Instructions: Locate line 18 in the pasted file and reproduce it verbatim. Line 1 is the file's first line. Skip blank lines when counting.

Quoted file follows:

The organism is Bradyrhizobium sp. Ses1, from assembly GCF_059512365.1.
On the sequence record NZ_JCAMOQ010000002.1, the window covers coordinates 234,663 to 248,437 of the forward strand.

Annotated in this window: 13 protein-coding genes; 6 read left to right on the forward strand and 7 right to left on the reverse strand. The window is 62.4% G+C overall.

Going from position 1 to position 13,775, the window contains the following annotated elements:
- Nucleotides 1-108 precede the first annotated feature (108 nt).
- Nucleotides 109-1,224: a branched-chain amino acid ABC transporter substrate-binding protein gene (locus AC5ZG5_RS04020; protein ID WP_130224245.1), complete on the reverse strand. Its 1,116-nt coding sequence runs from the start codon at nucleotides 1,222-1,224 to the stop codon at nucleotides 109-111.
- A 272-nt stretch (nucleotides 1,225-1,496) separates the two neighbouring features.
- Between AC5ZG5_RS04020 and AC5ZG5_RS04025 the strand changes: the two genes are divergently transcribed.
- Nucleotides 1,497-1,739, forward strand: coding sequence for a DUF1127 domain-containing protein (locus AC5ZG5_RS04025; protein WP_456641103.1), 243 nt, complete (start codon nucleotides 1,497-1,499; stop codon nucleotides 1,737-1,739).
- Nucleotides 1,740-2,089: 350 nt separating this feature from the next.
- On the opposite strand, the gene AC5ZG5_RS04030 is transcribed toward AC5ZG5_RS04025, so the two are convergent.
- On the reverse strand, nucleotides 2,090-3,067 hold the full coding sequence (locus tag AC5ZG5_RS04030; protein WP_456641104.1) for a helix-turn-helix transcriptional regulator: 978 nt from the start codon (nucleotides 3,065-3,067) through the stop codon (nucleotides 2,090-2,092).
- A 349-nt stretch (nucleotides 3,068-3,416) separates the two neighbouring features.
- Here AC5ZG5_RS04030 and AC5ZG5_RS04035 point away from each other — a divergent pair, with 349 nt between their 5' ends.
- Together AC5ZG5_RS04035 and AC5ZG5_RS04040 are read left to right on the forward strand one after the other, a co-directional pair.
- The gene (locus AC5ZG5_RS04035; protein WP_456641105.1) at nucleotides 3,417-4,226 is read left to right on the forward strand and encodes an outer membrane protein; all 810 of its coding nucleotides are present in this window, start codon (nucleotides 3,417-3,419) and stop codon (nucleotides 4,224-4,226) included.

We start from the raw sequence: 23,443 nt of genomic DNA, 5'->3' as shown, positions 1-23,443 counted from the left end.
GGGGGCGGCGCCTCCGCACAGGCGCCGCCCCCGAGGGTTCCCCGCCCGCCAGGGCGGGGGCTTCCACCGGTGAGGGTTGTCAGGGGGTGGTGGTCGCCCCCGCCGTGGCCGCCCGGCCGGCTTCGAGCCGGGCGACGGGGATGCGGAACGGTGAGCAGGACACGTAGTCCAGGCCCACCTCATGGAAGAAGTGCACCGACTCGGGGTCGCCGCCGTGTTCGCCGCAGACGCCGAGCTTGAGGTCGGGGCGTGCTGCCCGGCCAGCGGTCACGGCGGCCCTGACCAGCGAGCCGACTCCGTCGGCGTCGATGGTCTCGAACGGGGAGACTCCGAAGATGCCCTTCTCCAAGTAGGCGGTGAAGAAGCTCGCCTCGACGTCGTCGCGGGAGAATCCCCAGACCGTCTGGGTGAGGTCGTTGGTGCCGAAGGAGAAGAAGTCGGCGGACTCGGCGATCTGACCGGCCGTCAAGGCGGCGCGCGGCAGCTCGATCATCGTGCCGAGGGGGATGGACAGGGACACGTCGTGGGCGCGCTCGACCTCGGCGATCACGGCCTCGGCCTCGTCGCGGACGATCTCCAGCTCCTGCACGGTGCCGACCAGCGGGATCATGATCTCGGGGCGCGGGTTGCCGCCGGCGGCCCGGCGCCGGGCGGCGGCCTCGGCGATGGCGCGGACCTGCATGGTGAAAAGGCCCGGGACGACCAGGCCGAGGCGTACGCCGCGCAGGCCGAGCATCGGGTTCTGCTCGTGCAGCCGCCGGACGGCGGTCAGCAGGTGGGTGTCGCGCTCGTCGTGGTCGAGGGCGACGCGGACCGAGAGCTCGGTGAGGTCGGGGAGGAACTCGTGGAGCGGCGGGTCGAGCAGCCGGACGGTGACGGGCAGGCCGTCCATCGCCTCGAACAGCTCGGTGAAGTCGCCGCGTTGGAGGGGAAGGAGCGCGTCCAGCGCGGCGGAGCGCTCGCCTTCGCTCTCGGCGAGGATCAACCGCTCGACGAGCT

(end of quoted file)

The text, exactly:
GGGGGCGGCGCCTCCGCACAGGCGCCGCCCCCGAGGGTTCCCCGCCCGCCAGGGCGGGGGCTTCCACCGGTGAGGGTTGTCAGGGGGTGGTGGTCGCCCCCGCCGTGGCCGCCCGGCCGGCTTCGAGCCGGGCGACGGGGATGCGGAACGGTGAGCAGGACACGTAGTCCAGGCCCACCTCATGGAAGAAGTGCACCGACTCGGGGTCGCCGCCGTGTTCGCCGCAGACGCCGAGCTTGAGGTCGGGGCGTGCTGCCCGGCCAGCGGTCACGGCGGCCCTGACCAGCGAGCCGACTCCGTCGGCGTCGATGGTCTCGAACGGGGAGACTCCGAAGATGCCCTTCTCCAAGTAGGCGGTGAAGAAGCTCGCCTCGACGTCGTCGCGGGAGAATCCCCAGACCGTCTGGGTGAGGTCGTTGGTGCCGAAGGAGAAGAAGTCGGCGGACTCGGCGATCTGACCGGCCGTCAAGGCGGCGCGCGGCAGCTCGATCATCGTGCCGAGGGGGATGGACAGGGACACGTCGTGGGCGCGCTCGACCTCGGCGATCACGGCCTCGGCCTCGTCGCGGACGATCTCCAGCTCCTGCACGGTGCCGACCAGCGGGATCATGATCTCGGGGCGCGGGTTGCCGCCGGCGGCCCGGCGCCGGGCGGCGGCCTCGGCGATGGCGCGGACCTGCATGGTGAAAAGGCCCGGGACGACCAGGCCGAGGCGTACGCCGCGCAGGCCGAGCATCGGGTTCTGCTCGTGCAGCCGCCGGACGGCGGTCAGCAGGTGGGTGTCGCGCTCGTCGTGGTCGAGGGCGACGCGGACCGAGAGCTCGGTGAGGTCGGGGAGGAACTCGTGGAGCGGCGGGTCGAGCAGCCGGACGGTGACGGGCAGGCCGTCCATCGCCTCGAACAGCTCGGTGAAGTCGCCGCGTTGGAGGGGAAGGAGCGCGTCCAGCGCGGCGGAGCGCTCGCCTTCGCTCTCGGCGAGGATCAACCGCTCGACGAGCT